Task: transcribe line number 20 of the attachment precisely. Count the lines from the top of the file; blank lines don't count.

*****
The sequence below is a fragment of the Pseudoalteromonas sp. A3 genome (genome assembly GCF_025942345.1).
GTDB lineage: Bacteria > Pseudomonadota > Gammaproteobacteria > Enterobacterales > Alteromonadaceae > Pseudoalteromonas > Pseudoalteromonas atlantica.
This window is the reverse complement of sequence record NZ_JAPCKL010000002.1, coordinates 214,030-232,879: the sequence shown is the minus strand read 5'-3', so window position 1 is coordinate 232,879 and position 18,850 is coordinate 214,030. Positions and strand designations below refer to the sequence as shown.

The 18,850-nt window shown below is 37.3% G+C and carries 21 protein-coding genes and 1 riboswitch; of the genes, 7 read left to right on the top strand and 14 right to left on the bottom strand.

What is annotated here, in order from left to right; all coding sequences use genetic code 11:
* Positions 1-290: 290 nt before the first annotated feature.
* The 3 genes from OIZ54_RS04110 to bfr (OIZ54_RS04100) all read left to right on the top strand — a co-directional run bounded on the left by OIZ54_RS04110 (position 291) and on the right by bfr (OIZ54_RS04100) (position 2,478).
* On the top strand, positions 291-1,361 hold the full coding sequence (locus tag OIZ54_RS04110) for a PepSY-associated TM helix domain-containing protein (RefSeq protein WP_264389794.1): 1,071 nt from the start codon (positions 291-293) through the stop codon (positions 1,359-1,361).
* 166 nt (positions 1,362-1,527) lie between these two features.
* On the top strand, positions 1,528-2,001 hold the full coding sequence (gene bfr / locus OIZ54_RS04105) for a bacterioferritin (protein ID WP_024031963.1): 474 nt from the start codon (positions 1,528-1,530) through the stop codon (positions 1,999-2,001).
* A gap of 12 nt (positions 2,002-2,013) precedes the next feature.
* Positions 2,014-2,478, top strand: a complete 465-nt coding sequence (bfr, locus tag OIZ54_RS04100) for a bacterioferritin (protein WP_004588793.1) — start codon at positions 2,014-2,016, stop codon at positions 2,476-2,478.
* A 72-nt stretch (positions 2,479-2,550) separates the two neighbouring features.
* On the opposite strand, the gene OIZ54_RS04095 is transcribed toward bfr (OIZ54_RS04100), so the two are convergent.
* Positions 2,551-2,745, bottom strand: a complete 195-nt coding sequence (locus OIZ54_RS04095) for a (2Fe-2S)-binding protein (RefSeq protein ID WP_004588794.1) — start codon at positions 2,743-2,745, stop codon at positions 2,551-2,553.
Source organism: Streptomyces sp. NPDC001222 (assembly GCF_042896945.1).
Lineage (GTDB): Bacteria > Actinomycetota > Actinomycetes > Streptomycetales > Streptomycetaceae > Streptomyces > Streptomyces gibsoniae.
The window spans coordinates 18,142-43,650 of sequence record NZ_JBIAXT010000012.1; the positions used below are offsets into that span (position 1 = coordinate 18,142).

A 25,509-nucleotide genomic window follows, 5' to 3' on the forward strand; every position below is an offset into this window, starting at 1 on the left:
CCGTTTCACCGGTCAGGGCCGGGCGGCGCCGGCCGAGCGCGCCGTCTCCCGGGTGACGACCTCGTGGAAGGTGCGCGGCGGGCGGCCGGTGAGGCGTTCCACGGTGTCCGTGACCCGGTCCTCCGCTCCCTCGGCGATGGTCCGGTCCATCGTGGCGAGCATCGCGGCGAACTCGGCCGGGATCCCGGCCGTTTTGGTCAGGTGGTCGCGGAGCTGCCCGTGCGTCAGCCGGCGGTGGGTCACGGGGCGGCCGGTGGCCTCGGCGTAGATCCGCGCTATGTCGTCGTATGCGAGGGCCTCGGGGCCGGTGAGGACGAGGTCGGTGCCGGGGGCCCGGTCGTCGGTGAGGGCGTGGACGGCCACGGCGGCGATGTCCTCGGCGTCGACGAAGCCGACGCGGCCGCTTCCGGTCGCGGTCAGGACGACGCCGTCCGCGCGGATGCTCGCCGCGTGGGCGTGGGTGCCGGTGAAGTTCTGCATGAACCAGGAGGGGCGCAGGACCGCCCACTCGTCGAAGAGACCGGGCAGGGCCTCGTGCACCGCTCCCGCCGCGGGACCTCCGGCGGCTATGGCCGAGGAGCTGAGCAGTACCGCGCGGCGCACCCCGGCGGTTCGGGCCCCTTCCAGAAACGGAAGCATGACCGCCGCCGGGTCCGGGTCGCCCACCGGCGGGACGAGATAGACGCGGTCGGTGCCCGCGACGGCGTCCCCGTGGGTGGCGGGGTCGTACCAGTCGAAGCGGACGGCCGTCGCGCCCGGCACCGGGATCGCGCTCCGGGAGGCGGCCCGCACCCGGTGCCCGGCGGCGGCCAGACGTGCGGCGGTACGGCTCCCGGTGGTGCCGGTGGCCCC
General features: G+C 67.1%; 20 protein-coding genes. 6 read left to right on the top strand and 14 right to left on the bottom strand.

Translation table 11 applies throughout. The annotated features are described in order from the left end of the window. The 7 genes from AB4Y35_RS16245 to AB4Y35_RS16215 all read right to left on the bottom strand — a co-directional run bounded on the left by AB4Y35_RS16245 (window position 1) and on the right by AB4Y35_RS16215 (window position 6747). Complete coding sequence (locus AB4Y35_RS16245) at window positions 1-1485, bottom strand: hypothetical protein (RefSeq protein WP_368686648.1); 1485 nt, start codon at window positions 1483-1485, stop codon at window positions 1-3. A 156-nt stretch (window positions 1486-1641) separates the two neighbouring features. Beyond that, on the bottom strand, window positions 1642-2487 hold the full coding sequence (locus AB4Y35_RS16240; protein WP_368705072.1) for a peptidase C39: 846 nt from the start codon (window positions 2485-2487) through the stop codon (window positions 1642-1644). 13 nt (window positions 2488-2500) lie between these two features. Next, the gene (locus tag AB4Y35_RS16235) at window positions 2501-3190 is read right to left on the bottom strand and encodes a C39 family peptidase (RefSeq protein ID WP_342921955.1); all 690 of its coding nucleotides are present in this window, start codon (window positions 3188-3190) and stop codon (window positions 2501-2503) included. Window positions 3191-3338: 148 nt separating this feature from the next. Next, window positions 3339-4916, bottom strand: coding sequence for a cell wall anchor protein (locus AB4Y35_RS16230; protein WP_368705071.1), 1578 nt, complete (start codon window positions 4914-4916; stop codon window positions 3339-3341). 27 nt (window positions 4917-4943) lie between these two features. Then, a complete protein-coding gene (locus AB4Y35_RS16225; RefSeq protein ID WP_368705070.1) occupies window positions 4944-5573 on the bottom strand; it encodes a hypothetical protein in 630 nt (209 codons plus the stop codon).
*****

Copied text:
CCGTTTCACCGGTCAGGGCCGGGCGGCGCCGGCCGAGCGCGCCGTCTCCCGGGTGACGACCTCGTGGAAGGTGCGCGGCGGGCGGCCGGTGAGGCGTTCCACGGTGTCCGTGACCCGGTCCTCCGCTCCCTCGGCGATGGTCCGGTCCATCGTGGCGAGCATCGCGGCGAACTCGGCCGGGATCCCGGCCGTTTTGGTCAGGTGGTCGCGGAGCTGCCCGTGCGTCAGCCGGCGGTGGGTCACGGGGCGGCCGGTGGCCTCGGCGTAGATCCGCGCTATGTCGTCGTATGCGAGGGCCTCGGGGCCGGTGAGGACGAGGTCGGTGCCGGGGGCCCGGTCGTCGGTGAGGGCGTGGACGGCCACGGCGGCGATGTCCTCGGCGTCGACGAAGCCGACGCGGCCGCTTCCGGTCGCGGTCAGGACGACGCCGTCCGCGCGGATGCTCGCCGCGTGGGCGTGGGTGCCGGTGAAGTTCTGCATGAACCAGGAGGGGCGCAGGACCGCCCACTCGTCGAAGAGACCGGGCAGGGCCTCGTGCACCGCTCCCGCCGCGGGACCTCCGGCGGCTATGGCCGAGGAGCTGAGCAGTACCGCGCGGCGCACCCCGGCGGTTCGGGCCCCTTCCAGAAACGGAAGCATGACCGCCGCCGGGTCCGGGTCGCCCACCGGCGGGACGAGATAGACGCGGTCGGTGCCCGCGACGGCGTCCCCGTGGGTGGCGGGGTCGTACCAGTCGAAGCGGACGGCCGTCGCGCCCGGCACCGGGATCGCGCTCCGGGAGGCGGCCCGCACCCGGTGCCCGGCGGCGGCCAGACGTGCGGCGGTACGGCTCCCGGTGGTGCCGGTGGCCCC